Inventory Management is often left as ‘the next thing on my list, when I get time’, but diligent and regular control of your inventory is crucial to ensure your capital investment in stock is financially productive.
It is a common strategy within the rural industry to ‘load up’ on high valued cropping inputs prior to the planting season because ‘we just can’t afford to run out of stock’. We all agree stock-outs must be avoided, but we sometimes fail to recognise or understand the financial pressures of running an overstocked business.
Carrying the right level of stock at the right time to meet your customer’s needs is crucial, and that is why you need an inventory management plan tailored for your business needs.
The most common reaction to an overstocking problem is to ‘close the order book and get the stock value down’. The by-product of this approach inevitably results in running out of the key 'bread and butter' stock lines that turn the till over on a daily basis. Why? Because you are focusing on the symptom and not addressing the root cause of the problem.
Effective inventory management is about buying more, more often, it’s not about buying less. The aim of the game in any merchandise business is to increase revenue, which in turn increases the cost of goods, which increases your inventory purchases.
Therefore, an inventory management plan must control what you buy, when you buy, how often you buy and how much you buy. Working with your supplier partners to forecast requirements and agree on an inventory protection plan for your business provides the added security and confidence for you to support their brands and buy accordingly.
A best practice approach towards maintaining an effective inventory management plan must focus on a number of key business processes that complement each other.
How do you know if your current inventory management processes are working?
Stock Productivity Index (SPI) is a simple measure that can be used to report on the financial productivity of the working capital you have tied up in inventory. The formula to calculate SPI is Gross Profit Margin multiplied by Stockturns.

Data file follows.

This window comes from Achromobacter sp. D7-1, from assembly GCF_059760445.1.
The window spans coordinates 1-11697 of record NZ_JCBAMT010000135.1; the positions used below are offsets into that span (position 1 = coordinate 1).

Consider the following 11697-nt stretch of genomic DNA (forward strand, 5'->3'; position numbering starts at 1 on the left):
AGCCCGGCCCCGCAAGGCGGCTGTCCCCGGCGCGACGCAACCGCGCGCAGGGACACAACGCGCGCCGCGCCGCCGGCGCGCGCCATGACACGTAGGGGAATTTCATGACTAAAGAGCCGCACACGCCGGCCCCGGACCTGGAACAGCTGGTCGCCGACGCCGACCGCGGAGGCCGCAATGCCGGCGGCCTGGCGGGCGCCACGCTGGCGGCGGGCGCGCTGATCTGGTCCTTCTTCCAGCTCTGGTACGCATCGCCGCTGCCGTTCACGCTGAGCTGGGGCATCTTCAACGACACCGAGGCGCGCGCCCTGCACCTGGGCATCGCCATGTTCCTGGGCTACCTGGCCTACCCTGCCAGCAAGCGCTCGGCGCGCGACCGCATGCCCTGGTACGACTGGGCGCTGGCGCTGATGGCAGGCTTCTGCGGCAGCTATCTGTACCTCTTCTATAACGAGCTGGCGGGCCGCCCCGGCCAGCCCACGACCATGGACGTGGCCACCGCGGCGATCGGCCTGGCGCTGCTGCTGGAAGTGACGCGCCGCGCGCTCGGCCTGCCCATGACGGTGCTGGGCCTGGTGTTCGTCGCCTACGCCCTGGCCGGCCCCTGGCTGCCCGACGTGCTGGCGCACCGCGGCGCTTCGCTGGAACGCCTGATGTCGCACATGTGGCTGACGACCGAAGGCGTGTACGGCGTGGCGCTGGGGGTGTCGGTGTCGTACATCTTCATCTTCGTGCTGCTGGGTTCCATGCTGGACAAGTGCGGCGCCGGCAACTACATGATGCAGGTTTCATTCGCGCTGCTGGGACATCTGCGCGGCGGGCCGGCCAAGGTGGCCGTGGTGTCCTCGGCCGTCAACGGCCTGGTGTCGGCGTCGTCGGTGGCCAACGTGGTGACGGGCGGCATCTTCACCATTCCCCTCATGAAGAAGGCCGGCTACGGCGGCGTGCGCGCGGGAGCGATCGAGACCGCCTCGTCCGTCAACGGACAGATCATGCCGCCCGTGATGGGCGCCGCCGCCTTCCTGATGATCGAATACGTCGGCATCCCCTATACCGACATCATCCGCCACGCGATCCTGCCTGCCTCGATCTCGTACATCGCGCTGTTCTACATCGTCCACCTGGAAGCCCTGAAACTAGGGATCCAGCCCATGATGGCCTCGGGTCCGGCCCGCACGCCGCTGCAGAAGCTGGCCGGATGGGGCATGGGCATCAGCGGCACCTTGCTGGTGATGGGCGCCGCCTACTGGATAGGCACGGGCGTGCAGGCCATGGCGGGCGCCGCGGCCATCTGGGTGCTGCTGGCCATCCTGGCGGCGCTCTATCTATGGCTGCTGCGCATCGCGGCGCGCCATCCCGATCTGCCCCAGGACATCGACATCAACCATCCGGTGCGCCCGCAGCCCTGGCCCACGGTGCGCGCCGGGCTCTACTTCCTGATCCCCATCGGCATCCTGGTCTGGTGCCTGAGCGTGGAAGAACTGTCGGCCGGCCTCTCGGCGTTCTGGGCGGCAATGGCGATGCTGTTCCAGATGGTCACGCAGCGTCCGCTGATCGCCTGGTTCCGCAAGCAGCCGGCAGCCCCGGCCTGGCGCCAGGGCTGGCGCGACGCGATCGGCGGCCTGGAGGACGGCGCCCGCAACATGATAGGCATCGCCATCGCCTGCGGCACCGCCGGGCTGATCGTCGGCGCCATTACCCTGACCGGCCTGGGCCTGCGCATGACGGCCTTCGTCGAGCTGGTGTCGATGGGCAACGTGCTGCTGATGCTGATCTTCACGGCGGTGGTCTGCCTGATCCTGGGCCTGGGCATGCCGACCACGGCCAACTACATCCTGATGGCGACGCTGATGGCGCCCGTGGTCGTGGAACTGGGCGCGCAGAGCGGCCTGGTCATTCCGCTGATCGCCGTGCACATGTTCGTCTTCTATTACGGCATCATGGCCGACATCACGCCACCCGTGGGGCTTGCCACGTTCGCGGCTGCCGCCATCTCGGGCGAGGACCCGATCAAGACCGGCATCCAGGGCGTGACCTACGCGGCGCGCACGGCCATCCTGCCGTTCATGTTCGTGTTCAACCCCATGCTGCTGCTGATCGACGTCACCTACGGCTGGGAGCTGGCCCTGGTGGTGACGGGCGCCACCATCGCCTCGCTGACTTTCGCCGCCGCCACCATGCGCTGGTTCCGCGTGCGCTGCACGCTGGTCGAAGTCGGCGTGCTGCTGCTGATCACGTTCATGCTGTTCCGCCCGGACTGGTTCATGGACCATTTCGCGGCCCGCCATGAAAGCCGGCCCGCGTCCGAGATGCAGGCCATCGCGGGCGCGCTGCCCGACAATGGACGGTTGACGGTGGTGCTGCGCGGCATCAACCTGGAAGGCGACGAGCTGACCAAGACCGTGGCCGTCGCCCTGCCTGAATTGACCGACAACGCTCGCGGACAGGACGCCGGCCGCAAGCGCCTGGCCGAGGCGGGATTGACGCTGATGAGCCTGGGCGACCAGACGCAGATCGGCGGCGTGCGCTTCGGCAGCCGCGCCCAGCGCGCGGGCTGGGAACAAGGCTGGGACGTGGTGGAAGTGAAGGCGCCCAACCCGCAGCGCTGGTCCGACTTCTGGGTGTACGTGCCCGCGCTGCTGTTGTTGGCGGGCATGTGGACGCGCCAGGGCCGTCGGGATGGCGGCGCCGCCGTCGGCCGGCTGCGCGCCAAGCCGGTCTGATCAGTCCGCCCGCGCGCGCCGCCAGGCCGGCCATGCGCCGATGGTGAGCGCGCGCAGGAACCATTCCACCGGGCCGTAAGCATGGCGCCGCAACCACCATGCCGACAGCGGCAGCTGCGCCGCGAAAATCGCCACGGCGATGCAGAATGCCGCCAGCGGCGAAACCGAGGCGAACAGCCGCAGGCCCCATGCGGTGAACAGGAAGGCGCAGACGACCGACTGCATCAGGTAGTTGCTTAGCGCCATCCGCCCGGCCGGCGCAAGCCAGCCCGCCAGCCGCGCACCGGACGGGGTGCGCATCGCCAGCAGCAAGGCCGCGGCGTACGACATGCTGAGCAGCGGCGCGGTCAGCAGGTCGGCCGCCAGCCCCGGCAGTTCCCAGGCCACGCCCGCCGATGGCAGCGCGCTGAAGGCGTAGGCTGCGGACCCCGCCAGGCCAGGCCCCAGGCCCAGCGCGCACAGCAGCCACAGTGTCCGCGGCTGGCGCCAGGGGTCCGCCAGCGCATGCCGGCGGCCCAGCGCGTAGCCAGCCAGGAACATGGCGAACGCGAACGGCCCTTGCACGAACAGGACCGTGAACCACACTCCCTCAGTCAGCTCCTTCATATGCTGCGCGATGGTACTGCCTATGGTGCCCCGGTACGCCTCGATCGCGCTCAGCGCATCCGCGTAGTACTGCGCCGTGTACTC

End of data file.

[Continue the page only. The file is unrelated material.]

The minimum SPI benchmark that is currently being used in a number rural merchandise businesses throughout Australia is 125. Anything below this measure is considered as unproductive use of the working capital investment you have in inventory.
Gross profit margin (20) x stockturns (6.25) = 125
Gross profit margin (22) x stockturns (5.68) = 125
Gross profit margin (18) x stockturns (6.94) = 125
In the first example a stockturn of 6.25 would equate to a maximum inventory holding of approximately eight weeks’ stock on hand. (52 weeks ÷ 6.25 = 8.32 weeks)
A rural merchandise business with an annual sales turnover of $9m is generating a 22% gross profit margin and carrying an average inventory of $1.8m.
Sales: $9,000,000 less COGS: $7,020,000 = Gross Profit: $1,980,000
Gross profit margin = gross profit ÷ sales = 22%
Stockturn = COGS ÷ average inventory = 3.9
Stock productivity index = 22 x 3.9 = 85.80
Stock on hand = 52 ÷ 3.9 = 13 weeks
In order for this business to generate a SPI of 125, the average inventory would need to reduce by $564,085 if the same levels of sales and gross profit margin was retained. Alternatively, gross profit margins would need to increase by 10% if the same level of sales and average inventory was retained.
It is far more realistic to drive an SPI increase by delivering a reduction in inventory values than by increasing margins. The best way to achieve this is to implement an inventory management plan which adopts a stringent purchasing practice that replenishes at the rate of no more than eight weeks stock-on-hand. Over 12 months this could free up as much as $564k of working capital.